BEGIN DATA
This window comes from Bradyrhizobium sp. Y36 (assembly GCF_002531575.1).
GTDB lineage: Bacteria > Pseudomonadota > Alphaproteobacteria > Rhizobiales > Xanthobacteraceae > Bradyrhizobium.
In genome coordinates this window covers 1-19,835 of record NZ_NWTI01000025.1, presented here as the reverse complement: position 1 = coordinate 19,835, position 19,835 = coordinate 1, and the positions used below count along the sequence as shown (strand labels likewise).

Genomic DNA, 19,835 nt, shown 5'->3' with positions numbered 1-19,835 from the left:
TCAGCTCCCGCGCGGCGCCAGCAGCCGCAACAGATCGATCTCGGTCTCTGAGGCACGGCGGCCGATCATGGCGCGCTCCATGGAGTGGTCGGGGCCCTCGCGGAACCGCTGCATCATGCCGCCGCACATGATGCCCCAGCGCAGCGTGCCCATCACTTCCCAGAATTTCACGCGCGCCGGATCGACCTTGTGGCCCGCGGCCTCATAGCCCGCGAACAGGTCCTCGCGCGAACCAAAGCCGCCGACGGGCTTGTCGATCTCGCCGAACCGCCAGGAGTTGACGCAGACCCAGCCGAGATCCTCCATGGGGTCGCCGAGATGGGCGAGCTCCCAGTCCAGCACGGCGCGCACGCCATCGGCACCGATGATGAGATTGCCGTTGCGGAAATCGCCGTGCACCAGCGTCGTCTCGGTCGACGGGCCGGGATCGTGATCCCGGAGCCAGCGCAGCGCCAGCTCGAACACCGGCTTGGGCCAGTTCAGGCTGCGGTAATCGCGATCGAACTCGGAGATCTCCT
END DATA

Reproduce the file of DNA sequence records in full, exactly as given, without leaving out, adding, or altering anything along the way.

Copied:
This window comes from Bradyrhizobium sp. Y36 (assembly GCF_002531575.1).
GTDB lineage: Bacteria > Pseudomonadota > Alphaproteobacteria > Rhizobiales > Xanthobacteraceae > Bradyrhizobium.
In genome coordinates this window covers 1-19,835 of record NZ_NWTI01000025.1, presented here as the reverse complement: position 1 = coordinate 19,835, position 19,835 = coordinate 1, and the positions used below count along the sequence as shown (strand labels likewise).

Genomic DNA, 19,835 nt, shown 5'->3' with positions numbered 1-19,835 from the left:
TCAGCTCCCGCGCGGCGCCAGCAGCCGCAACAGATCGATCTCGGTCTCTGAGGCACGGCGGCCGATCATGGCGCGCTCCATGGAGTGGTCGGGGCCCTCGCGGAACCGCTGCATCATGCCGCCGCACATGATGCCCCAGCGCAGCGTGCCCATCACTTCCCAGAATTTCACGCGCGCCGGATCGACCTTGTGGCCCGCGGCCTCATAGCCCGCGAACAGGTCCTCGCGCGAACCAAAGCCGCCGACGGGCTTGTCGATCTCGCCGAACCGCCAGGAGTTGACGCAGACCCAGCCGAGATCCTCCATGGGGTCGCCGAGATGGGCGAGCTCCCAGTCCAGCACGGCGCGCACGCCATCGGCACCGATGATGAGATTGCCGTTGCGGAAATCGCCGTGCACCAGCGTCGTCTCGGTCGACGGGCCGGGATCGTGATCCCGGAGCCAGCGCAGCGCCAGCTCGAACACCGGCTTGGGCCAGTTCAGGCTGCGGTAATCGCGATCGAACTCGGAGATCTCCT